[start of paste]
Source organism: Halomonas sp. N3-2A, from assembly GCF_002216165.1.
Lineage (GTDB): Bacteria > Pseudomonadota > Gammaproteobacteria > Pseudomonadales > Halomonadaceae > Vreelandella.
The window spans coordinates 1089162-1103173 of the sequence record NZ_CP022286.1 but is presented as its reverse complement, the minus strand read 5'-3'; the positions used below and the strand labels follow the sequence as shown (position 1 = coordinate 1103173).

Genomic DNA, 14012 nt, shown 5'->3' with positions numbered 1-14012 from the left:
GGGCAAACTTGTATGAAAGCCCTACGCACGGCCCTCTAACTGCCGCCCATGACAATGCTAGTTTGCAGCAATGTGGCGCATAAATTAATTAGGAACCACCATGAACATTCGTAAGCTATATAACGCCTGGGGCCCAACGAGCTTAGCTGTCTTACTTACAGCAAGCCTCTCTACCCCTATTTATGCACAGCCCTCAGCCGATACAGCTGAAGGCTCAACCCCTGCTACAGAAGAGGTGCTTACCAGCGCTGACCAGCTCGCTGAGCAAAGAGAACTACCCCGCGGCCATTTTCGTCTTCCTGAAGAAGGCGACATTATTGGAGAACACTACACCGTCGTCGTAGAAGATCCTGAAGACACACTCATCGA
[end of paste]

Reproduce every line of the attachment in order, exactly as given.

Source organism: Halomonas sp. N3-2A, from assembly GCF_002216165.1.
Lineage (GTDB): Bacteria > Pseudomonadota > Gammaproteobacteria > Pseudomonadales > Halomonadaceae > Vreelandella.
The window spans coordinates 1089162-1103173 of the sequence record NZ_CP022286.1 but is presented as its reverse complement, the minus strand read 5'-3'; the positions used below and the strand labels follow the sequence as shown (position 1 = coordinate 1103173).

Genomic DNA, 14012 nt, shown 5'->3' with positions numbered 1-14012 from the left:
GGGCAAACTTGTATGAAAGCCCTACGCACGGCCCTCTAACTGCCGCCCATGACAATGCTAGTTTGCAGCAATGTGGCGCATAAATTAATTAGGAACCACCATGAACATTCGTAAGCTATATAACGCCTGGGGCCCAACGAGCTTAGCTGTCTTACTTACAGCAAGCCTCTCTACCCCTATTTATGCACAGCCCTCAGCCGATACAGCTGAAGGCTCAACCCCTGCTACAGAAGAGGTGCTTACCAGCGCTGACCAGCTCGCTGAGCAAAGAGAACTACCCCGCGGCCATTTTCGTCTTCCTGAAGAAGGCGACATTATTGGAGAACACTACACCGTCGTCGTAGAAGATCCTGAAGACACACTCATCGA